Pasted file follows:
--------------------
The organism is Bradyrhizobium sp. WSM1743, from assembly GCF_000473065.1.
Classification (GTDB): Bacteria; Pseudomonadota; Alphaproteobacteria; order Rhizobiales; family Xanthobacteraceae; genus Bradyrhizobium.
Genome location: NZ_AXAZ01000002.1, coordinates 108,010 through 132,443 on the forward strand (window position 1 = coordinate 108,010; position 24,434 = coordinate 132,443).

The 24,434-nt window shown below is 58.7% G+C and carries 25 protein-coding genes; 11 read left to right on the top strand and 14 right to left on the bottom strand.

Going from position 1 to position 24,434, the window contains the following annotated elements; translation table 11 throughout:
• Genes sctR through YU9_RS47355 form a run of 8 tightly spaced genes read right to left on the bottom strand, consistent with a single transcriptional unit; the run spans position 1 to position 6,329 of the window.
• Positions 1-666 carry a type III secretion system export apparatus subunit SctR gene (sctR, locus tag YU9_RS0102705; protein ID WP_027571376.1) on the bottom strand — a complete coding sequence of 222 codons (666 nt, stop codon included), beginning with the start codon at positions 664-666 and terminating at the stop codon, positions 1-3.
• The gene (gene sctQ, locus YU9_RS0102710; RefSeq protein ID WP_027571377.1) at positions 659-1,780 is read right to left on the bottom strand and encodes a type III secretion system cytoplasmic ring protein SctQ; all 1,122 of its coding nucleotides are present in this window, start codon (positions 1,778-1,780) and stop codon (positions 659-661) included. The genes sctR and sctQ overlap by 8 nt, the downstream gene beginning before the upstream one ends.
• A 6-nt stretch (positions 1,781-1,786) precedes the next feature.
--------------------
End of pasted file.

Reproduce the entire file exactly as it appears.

The organism is Bradyrhizobium sp. WSM1743, from assembly GCF_000473065.1.
Classification (GTDB): Bacteria; Pseudomonadota; Alphaproteobacteria; order Rhizobiales; family Xanthobacteraceae; genus Bradyrhizobium.
Genome location: NZ_AXAZ01000002.1, coordinates 108,010 through 132,443 on the forward strand (window position 1 = coordinate 108,010; position 24,434 = coordinate 132,443).

The 24,434-nt window shown below is 58.7% G+C and carries 25 protein-coding genes; 11 read left to right on the top strand and 14 right to left on the bottom strand.

Going from position 1 to position 24,434, the window contains the following annotated elements; translation table 11 throughout:
• Genes sctR through YU9_RS47355 form a run of 8 tightly spaced genes read right to left on the bottom strand, consistent with a single transcriptional unit; the run spans position 1 to position 6,329 of the window.
• Positions 1-666 carry a type III secretion system export apparatus subunit SctR gene (sctR, locus tag YU9_RS0102705; protein ID WP_027571376.1) on the bottom strand — a complete coding sequence of 222 codons (666 nt, stop codon included), beginning with the start codon at positions 664-666 and terminating at the stop codon, positions 1-3.
• The gene (gene sctQ, locus YU9_RS0102710; RefSeq protein ID WP_027571377.1) at positions 659-1,780 is read right to left on the bottom strand and encodes a type III secretion system cytoplasmic ring protein SctQ; all 1,122 of its coding nucleotides are present in this window, start codon (positions 1,778-1,780) and stop codon (positions 659-661) included. The genes sctR and sctQ overlap by 8 nt, the downstream gene beginning before the upstream one ends.
• A 6-nt stretch (positions 1,781-1,786) precedes the next feature.